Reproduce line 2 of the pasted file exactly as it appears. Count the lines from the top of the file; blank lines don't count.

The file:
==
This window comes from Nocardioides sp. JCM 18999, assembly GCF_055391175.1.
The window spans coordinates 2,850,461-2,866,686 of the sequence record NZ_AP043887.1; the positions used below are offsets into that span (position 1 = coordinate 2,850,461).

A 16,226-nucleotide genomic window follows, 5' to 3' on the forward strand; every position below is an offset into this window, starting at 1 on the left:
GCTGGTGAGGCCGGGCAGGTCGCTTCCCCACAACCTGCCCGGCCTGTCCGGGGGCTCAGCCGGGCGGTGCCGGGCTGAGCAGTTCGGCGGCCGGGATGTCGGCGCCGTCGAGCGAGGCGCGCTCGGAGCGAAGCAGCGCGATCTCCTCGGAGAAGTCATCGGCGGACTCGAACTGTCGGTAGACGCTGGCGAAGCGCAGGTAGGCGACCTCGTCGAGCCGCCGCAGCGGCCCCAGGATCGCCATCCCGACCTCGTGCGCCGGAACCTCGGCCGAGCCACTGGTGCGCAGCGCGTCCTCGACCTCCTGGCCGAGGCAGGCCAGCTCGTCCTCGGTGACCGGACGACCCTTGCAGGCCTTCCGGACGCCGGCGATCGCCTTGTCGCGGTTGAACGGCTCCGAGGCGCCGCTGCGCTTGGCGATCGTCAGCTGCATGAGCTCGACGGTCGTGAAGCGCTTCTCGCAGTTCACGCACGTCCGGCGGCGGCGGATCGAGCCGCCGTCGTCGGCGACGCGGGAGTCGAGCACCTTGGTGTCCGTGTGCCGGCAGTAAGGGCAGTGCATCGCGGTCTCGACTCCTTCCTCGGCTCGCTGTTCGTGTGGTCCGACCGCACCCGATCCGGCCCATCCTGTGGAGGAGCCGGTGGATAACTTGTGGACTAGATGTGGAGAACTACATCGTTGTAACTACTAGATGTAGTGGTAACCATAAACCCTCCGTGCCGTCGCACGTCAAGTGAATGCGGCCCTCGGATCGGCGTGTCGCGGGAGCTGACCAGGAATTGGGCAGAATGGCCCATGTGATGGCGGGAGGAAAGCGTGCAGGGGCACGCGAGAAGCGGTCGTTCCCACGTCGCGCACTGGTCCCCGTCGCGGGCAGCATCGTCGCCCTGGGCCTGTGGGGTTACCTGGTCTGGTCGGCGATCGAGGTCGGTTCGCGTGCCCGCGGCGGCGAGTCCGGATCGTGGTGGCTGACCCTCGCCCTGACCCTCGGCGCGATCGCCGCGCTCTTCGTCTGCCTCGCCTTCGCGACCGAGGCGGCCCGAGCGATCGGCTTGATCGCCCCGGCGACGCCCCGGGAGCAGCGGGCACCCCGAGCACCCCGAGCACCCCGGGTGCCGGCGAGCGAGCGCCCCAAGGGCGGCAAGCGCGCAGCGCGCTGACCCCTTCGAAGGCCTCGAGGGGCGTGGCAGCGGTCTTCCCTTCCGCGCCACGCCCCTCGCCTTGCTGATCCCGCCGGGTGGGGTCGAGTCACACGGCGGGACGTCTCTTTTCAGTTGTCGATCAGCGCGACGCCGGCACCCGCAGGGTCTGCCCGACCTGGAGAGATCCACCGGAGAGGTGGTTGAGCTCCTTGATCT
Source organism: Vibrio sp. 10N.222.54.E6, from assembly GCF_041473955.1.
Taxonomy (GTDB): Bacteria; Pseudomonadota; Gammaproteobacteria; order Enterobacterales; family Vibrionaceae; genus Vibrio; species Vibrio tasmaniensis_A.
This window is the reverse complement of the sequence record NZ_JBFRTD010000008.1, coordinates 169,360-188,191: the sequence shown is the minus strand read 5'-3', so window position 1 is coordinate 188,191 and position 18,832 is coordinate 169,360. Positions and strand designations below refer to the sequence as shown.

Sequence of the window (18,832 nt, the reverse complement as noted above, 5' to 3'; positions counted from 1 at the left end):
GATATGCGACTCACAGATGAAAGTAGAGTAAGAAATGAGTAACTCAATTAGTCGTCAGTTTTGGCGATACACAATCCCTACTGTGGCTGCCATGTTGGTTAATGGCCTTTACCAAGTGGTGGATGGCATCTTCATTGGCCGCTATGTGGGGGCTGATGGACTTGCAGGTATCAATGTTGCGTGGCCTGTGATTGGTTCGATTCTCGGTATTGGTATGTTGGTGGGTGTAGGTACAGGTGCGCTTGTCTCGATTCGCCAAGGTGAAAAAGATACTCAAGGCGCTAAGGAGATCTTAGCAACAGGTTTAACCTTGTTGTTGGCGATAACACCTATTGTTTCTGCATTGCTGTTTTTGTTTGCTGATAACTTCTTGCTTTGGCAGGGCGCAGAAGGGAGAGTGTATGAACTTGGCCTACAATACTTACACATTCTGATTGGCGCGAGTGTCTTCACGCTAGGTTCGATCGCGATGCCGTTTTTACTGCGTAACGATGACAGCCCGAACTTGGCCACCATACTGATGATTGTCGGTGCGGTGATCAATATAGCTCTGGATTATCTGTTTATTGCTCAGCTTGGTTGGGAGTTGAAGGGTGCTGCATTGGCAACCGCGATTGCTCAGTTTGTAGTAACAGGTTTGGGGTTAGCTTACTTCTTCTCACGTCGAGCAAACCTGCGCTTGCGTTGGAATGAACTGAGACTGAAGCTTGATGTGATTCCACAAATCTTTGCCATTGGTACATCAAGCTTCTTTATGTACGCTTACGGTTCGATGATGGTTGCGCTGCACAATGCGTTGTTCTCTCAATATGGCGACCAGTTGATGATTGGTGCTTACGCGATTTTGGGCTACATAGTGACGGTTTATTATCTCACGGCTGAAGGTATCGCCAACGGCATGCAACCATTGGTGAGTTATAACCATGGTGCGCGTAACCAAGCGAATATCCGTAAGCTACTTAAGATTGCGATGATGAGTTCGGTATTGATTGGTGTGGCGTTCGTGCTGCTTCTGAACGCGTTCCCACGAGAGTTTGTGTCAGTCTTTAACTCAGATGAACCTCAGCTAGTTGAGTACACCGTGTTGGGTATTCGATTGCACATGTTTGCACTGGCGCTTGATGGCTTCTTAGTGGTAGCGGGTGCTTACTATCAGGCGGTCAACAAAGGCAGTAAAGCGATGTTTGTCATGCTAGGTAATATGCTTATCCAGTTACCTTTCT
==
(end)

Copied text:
The window spans coordinates 2,850,461-2,866,686 of the sequence record NZ_AP043887.1; the positions used below are offsets into that span (position 1 = coordinate 2,850,461).